Year of Release: 1970
Procol Harum's "Whiter Shade Of Pale" is obviously widely regarded as being one of the key singles of the late sixties. Selling ten million copies worldwide and sitting on top of the British charts for five weeks, it was a surprisingly rare occurrence for the time - a psychedelic pop single with huge across-the-board appeal.
Perhaps its no real surprise that other people tried to capitalise on its success by aping that classical organ sound. Among collectors, Felius Andromeda's "Meditations" is perhaps the best known (and most expensive) example, taking an epic, woebegone church organ riff and stitching an enormous ballad through the middle of it. Shy Limbs' "Reputation" tried to repeat Procol's trick too, only upped the ante with Moon-ish drum patterns and a greater sense of urgency.
Much later in the game, a group of French session musicians assembled to pull "Back In The Sun" together, which is once again impossible to listen to without doffing your cap to Procol's faintly bizarre yet monstrously huge hit. Softer, more jubilant and less surreal and threatening than its obvious influence, "Back In The Sun" leans more towards the anthemic side of things.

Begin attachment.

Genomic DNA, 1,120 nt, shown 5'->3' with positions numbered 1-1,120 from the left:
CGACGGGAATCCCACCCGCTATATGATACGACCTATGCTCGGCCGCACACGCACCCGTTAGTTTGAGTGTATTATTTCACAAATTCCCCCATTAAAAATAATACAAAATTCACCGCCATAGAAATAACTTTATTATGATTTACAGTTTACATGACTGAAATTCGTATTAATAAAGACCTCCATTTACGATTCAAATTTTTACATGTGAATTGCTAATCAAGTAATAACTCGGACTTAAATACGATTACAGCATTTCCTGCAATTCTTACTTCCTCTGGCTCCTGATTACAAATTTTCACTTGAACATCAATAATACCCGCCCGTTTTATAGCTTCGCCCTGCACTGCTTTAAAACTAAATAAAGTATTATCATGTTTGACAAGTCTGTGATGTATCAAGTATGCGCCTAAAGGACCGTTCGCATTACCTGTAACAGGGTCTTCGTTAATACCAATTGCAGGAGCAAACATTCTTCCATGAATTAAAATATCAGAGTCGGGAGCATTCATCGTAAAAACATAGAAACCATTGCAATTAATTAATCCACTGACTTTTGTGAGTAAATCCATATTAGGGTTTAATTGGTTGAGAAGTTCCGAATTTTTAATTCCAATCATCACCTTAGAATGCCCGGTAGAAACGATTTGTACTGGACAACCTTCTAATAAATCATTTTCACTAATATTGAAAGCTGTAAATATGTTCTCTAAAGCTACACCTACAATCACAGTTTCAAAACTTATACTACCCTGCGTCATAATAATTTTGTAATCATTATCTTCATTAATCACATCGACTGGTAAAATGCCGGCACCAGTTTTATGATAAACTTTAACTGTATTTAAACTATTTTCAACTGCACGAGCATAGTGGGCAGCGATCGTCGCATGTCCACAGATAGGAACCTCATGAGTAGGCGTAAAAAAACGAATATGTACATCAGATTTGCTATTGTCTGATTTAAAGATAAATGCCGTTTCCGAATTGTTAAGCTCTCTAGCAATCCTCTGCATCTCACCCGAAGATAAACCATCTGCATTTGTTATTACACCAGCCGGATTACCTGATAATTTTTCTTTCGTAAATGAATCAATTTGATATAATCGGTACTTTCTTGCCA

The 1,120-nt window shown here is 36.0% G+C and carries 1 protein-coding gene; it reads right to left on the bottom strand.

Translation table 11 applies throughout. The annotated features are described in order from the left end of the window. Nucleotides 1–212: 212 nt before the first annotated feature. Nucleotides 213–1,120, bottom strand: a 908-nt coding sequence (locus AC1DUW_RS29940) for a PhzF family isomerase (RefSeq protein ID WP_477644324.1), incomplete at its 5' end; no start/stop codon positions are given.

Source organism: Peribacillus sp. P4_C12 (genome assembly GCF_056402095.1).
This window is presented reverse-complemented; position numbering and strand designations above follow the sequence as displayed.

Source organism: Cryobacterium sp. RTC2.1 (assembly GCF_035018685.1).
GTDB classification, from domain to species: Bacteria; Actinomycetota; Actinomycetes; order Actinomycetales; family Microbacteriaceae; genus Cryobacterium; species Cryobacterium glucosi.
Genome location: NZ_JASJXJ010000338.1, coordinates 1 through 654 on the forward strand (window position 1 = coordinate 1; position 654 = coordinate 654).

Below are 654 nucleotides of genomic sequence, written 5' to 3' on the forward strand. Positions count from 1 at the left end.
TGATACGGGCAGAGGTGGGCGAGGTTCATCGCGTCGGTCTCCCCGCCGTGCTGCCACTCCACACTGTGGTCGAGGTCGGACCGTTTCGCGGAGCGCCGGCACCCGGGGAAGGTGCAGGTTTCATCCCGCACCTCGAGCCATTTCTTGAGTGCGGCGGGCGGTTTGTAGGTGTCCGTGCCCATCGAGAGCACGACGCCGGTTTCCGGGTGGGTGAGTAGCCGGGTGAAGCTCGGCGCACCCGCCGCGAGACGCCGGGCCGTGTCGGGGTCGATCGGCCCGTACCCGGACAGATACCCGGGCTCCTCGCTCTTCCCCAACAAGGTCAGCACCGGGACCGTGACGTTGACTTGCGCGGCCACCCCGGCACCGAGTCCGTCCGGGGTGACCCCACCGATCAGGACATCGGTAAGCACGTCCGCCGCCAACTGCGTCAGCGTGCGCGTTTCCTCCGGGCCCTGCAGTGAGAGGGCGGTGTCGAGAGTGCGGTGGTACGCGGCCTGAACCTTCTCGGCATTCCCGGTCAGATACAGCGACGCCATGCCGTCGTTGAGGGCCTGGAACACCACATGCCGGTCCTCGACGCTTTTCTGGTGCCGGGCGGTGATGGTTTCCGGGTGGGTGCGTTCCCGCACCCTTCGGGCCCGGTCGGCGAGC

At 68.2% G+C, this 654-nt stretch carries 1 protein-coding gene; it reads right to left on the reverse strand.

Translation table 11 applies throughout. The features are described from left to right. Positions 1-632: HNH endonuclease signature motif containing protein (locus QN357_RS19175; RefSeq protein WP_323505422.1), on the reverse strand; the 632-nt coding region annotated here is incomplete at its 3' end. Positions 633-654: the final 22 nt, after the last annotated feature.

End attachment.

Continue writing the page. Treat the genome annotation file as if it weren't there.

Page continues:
There's a curious outcome with all these records, though - none were particularly successful. This one was issued under the name Jupiter Sunset in the rest of Europe and the band had some moderate success there, most especially in Belgium where it hit the top ten, but it was widely ignored in Britain to the extent that stock copies of it seem hard to come by. Procol Harum's exercise in classical styled organ riffs and intense vocal performances probably seemed to point towards some kind of sophisticated pop future to some people at the time, but in reality the classical elements were simply siphoned off and fed into the cauldron of progressive rock, for better or worse. That's possibly not a terrible thing to have happened. Pop, after all, can live happily without such grandeur fogging up the grooves time and time again - sometimes a trick can and should only be performed to enormous popularity once.